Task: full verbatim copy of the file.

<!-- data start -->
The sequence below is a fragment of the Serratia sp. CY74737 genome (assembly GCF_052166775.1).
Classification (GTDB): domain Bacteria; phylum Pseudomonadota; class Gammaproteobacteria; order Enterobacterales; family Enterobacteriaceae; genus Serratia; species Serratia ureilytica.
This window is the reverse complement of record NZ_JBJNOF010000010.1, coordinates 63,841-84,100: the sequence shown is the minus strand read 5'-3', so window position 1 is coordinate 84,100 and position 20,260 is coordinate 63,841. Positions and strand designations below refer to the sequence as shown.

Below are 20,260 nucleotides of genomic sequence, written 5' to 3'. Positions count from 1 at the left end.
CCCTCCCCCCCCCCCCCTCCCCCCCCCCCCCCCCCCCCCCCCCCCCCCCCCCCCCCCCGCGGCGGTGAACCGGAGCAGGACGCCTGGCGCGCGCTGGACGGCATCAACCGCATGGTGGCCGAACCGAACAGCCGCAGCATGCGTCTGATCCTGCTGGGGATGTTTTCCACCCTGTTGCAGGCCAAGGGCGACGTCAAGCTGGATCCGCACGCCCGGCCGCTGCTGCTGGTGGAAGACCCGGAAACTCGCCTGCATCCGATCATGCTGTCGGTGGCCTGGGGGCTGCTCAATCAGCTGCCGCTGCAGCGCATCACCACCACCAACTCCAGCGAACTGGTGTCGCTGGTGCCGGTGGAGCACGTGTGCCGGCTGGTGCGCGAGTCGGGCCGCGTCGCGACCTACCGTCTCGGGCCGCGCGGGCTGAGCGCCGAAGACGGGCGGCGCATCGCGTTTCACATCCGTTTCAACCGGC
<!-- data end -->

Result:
The sequence below is a fragment of the Serratia sp. CY74737 genome (assembly GCF_052166775.1).
Classification (GTDB): domain Bacteria; phylum Pseudomonadota; class Gammaproteobacteria; order Enterobacterales; family Enterobacteriaceae; genus Serratia; species Serratia ureilytica.
This window is the reverse complement of record NZ_JBJNOF010000010.1, coordinates 63,841-84,100: the sequence shown is the minus strand read 5'-3', so window position 1 is coordinate 84,100 and position 20,260 is coordinate 63,841. Positions and strand designations below refer to the sequence as shown.

Below are 20,260 nucleotides of genomic sequence, written 5' to 3'. Positions count from 1 at the left end.
CCCTCCCCCCCCCCCCCTCCCCCCCCCCCCCCCCCCCCCCCCCCCCCCCCCCCCCCCCGCGGCGGTGAACCGGAGCAGGACGCCTGGCGCGCGCTGGACGGCATCAACCGCATGGTGGCCGAACCGAACAGCCGCAGCATGCGTCTGATCCTGCTGGGGATGTTTTCCACCCTGTTGCAGGCCAAGGGCGACGTCAAGCTGGATCCGCACGCCCGGCCGCTGCTGCTGGTGGAAGACCCGGAAACTCGCCTGCATCCGATCATGCTGTCGGTGGCCTGGGGGCTGCTCAATCAGCTGCCGCTGCAGCGCATCACCACCACCAACTCCAGCGAACTGGTGTCGCTGGTGCCGGTGGAGCACGTGTGCCGGCTGGTGCGCGAGTCGGGCCGCGTCGCGACCTACCGTCTCGGGCCGCGCGGGCTGAGCGCCGAAGACGGGCGGCGCATCGCGTTTCACATCCGTTTCAACCGGC